If the motivation behind codetermination is to meaningfully reduce corporate power, a substantial percentage of board seats must be held by worker-representatives.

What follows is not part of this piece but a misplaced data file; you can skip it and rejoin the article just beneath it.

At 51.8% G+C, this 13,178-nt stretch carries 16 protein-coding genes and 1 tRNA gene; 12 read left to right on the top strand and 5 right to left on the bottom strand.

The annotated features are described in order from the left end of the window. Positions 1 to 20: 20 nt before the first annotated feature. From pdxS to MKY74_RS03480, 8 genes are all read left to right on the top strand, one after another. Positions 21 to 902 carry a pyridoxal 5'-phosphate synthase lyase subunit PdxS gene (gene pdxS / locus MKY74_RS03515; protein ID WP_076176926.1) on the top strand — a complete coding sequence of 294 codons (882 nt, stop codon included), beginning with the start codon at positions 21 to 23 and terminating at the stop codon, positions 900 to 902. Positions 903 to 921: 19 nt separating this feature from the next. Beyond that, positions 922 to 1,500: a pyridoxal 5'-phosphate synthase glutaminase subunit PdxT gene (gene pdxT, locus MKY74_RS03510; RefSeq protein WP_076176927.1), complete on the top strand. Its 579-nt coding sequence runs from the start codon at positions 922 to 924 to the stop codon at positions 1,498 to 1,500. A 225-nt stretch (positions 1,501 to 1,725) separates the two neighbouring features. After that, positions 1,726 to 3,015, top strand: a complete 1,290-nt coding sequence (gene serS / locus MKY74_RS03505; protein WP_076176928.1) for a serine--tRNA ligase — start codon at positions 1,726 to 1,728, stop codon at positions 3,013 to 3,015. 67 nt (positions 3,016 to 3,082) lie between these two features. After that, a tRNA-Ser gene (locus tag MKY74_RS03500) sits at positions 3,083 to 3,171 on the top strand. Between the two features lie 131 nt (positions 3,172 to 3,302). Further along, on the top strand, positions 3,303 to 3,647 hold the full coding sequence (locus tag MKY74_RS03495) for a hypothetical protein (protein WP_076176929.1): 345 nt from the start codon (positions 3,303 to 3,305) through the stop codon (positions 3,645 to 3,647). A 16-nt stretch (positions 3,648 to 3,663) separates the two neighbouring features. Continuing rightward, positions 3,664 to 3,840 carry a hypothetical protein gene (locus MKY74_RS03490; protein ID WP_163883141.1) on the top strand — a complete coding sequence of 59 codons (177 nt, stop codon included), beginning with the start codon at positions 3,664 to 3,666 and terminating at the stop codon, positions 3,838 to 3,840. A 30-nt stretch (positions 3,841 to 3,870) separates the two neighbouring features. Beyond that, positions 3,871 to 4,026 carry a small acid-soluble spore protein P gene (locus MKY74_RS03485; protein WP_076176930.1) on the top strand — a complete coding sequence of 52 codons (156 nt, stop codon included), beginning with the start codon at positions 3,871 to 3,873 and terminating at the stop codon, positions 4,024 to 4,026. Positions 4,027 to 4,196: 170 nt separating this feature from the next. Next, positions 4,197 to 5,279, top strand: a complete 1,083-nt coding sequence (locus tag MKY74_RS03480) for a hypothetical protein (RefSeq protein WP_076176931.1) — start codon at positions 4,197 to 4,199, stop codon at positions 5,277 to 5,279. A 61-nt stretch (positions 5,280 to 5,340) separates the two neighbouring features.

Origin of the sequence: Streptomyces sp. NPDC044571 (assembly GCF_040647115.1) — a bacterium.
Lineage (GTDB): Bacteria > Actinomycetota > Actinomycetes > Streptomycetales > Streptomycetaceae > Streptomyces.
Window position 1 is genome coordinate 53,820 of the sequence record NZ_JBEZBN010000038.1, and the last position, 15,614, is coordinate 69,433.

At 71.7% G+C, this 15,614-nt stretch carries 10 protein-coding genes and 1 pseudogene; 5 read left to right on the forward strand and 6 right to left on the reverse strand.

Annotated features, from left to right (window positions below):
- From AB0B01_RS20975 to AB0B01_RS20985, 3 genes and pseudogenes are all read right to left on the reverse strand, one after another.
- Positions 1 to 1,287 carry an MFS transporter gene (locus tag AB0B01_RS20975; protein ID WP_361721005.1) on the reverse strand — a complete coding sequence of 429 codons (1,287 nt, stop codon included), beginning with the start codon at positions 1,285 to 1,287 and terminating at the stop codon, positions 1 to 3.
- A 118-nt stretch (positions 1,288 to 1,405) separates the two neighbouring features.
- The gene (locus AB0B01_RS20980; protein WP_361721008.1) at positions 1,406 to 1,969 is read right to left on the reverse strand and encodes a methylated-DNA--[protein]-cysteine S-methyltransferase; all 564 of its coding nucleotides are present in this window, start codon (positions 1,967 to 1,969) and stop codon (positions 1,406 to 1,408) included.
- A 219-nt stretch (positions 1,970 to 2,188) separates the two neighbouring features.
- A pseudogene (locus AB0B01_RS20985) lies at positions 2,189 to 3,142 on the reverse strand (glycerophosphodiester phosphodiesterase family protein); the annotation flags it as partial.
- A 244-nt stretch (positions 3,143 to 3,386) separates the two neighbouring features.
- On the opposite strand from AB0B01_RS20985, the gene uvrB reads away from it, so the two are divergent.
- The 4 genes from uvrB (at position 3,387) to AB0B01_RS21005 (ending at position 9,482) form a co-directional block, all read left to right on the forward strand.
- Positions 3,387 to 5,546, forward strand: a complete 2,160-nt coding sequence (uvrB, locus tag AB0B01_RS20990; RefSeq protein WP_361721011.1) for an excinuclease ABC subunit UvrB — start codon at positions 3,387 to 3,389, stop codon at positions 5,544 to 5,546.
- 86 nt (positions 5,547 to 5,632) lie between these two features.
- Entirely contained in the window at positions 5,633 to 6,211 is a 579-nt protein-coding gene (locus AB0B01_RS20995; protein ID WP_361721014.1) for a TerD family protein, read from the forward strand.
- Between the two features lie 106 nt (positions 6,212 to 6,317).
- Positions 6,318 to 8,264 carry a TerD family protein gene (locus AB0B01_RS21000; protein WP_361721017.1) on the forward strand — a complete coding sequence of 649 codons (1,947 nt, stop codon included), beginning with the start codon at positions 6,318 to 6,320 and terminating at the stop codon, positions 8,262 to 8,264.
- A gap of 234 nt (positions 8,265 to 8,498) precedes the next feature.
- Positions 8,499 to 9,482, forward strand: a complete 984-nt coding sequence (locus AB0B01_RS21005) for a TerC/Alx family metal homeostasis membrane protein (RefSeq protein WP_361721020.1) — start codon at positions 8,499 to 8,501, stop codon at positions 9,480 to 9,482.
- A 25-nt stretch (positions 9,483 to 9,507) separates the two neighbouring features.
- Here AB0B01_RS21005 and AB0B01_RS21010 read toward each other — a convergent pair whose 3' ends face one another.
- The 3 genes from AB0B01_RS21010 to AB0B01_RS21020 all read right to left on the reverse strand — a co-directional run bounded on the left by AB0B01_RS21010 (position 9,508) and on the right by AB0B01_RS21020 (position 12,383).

As the European experience suggests, codetermination mandates do not necessarily confer workers meaningful power. As the authors write: "If a codetermination statute is to contribute meaningfully to the goal of taming corporate power, then it has to allocate a substantial percentage of board seats to employees and also to allow them to vote. Reasonable persons may disagree on whether one-third of board seats is sufficient for that purpose, but having one or two token employee representatives on a large board is unlikely to shift the power dynamic in a meaningful way.”